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Nio secures $2.2bn injection to boost international ambitions
Abu Dhabi investment fund CYVN becomes largest stakeholder in the OEM
Chinese automaker Nio has bolstered its balance sheet with a funding injection of $2.2bn from investment fund CYVN, which has ties to the Abu Dhabi government. CYVN will purchase 294mn newly issued class A ordinary shares of Nio at a price of $7.50/share.
This is the latest round of investment into the automaker from the Abu Dhabi fund. After this latest stock purchase, CYVN will hold a 20.1pc stake in the automaker.
In July, the company received a $738.5mn strategic equity investment from CYVN. Additionally, CYVN acquired certain class A ordinary shares of the company from an affiliate of China's Tencent Holdings for an aggregate consideration of $350mn. This suggests that total investment from CYVN into NIO stands at over $3bn.
"With [an] enhanced balance sheet, Nio is well prepared to sharpen brand positioning, bolster sales and service capabilities, and make long-term investment in core technologies to navigate the intensifying competitive landscape, while continually improving execution efficiency and system capabilities,” says William Bin Li, Nio CEO.
Nio says it is strengthening its finances to prepare for a planned international expansion. "Nio and CYVN, and their affiliates, will continue to work jointly to pursue strategic and technology collaborations in international markets following the closing of the December investment transaction," Nio says.
That might mean a plan to bring its affordable Firefly brand to the European market in 2024. "That timetable is a full year earlier than the one previously disclosed by the company," says financial analyst and journalist Clark Schultz.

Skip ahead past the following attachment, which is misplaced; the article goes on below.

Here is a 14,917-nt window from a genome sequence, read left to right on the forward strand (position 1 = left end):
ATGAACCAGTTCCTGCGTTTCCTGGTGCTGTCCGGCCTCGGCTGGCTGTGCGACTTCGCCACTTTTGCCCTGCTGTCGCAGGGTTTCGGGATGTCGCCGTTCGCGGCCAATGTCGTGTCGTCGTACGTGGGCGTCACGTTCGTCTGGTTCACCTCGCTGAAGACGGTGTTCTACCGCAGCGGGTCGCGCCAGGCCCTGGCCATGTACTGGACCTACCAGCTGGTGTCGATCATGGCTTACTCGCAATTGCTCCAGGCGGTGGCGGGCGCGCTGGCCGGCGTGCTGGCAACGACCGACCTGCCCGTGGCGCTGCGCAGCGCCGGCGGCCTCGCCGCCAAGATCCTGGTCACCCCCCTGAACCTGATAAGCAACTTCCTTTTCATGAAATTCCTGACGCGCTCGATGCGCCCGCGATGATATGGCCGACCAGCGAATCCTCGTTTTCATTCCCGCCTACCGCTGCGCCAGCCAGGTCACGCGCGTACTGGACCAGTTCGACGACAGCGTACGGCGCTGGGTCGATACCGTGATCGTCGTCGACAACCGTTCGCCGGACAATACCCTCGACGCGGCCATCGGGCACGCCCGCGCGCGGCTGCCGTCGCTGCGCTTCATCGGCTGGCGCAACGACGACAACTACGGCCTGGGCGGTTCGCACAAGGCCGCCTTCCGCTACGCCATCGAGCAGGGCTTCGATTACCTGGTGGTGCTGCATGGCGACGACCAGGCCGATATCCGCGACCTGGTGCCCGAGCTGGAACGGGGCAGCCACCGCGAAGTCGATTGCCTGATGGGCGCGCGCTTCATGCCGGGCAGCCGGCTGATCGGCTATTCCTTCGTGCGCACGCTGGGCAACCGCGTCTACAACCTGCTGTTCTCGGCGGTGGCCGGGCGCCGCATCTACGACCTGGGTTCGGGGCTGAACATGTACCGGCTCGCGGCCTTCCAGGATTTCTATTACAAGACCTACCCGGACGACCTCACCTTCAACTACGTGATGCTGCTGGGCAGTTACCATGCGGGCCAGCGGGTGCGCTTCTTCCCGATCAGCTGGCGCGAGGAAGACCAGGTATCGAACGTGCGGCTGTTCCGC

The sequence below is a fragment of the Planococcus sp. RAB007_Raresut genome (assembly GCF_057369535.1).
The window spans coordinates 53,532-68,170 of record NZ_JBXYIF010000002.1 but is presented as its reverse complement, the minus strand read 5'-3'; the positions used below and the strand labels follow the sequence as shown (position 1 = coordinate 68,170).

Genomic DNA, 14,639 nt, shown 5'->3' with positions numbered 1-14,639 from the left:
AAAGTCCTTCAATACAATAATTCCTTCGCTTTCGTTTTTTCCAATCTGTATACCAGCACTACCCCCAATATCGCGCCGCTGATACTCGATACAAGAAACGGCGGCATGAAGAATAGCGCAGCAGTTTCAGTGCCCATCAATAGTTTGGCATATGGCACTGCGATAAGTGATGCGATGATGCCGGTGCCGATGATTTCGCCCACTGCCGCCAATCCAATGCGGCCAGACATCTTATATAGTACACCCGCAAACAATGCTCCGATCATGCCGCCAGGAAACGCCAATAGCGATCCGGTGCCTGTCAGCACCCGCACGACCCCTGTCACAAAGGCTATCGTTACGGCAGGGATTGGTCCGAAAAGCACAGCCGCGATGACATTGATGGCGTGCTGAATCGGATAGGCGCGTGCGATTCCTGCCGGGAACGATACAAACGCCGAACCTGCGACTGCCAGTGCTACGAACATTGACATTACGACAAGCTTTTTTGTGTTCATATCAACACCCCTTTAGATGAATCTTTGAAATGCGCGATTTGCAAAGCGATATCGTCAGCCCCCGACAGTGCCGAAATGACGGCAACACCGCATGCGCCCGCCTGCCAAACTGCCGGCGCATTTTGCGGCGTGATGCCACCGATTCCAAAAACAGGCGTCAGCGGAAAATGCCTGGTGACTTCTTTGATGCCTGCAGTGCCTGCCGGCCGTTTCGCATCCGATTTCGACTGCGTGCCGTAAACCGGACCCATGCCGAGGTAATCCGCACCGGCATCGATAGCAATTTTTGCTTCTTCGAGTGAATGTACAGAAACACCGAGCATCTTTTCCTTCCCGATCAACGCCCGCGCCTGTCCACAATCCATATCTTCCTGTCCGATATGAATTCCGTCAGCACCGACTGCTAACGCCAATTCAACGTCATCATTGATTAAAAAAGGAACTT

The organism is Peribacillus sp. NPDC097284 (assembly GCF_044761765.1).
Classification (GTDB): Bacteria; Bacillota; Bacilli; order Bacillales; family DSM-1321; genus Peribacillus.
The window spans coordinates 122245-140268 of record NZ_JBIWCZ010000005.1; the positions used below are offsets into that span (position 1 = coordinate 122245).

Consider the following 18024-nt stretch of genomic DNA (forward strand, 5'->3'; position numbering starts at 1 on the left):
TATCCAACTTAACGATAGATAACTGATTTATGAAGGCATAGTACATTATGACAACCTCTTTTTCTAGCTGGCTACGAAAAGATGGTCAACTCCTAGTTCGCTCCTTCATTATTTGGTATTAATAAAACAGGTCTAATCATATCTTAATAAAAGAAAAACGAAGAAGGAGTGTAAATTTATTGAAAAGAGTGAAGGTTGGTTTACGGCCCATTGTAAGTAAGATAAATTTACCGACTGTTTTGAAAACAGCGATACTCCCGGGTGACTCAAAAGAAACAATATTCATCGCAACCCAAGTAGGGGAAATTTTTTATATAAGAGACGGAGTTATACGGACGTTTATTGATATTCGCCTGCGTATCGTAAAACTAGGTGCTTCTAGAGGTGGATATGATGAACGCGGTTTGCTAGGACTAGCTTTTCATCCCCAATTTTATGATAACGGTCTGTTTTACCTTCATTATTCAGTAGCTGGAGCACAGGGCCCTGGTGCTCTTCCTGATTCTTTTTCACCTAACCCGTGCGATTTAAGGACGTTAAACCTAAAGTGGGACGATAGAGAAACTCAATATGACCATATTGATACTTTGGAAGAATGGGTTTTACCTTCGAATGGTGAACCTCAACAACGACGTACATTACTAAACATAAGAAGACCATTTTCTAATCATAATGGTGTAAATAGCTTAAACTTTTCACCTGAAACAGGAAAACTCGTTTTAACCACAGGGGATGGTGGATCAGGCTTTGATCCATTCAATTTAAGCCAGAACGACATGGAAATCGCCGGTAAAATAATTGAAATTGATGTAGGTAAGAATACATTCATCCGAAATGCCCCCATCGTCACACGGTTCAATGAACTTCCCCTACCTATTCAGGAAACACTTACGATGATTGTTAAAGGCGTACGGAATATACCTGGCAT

"Meanwhile, Nio sub-brand Alps is anticipated to be launched in Europe sometime after 2025," Schultz continues.
The prospect of Chinese EV makers undercutting European automakers with cheap BEV imports has been the subject of controversy. A trade practices investigation by the European Commission is ongoing.
However, after partnering with government-affiliated CYVN, Nio could also be looking to follow the likes of Chinese EV peer BYD into the Middle East market. BYD launched its flagship Han sedan in the UAE in November.
Nor is Nio the first EV maker to get financial backing from funds linked to Middle Eastern petrostates. US EV pure play Lucid boast the Saudi Arabian sovereign wealth fund the PIF as a 60pc owner.
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Nio has been facing pressure on its margins and management has stressed the company's need for greater efficiency after cutting its workforce by 10pc in November.
The company delivered 142,026 vehicles year-to-date in 2023, increasing by 33.1pc year-over-year, but recorded net losses of RMB4.56bn ($624.6mn) in the third quarter of 2023, an increase of 10.8pc from the same period of 2022.
Furthermore, the planned expansion into Europe may see the automaker lean heavily on smaller margin EVs under its affordable export marques, compared to the premium segment vehicles under its own Nio brand. Any move into the Middle East, however, may provide a hedge by offering a large addressable market for its higher-margin vehicles.
The firm continues to press ahead with growing its unusual battery-swapping model both in China and Europe. Nio has just opened its ninth power swap station (PSS) in the Netherlands, located on the Sijsjesbergweg in Amsterdam. There are now 33 PSSs in Europe.
And it is also pushing technological boundaries. Over the weekend, CEO Bin Li drove a Nio ET7 to test the 150kWh ultra-long-range battery pack. After driving for over 14 hours, the car achieved a range of over 1,000km on a single charge.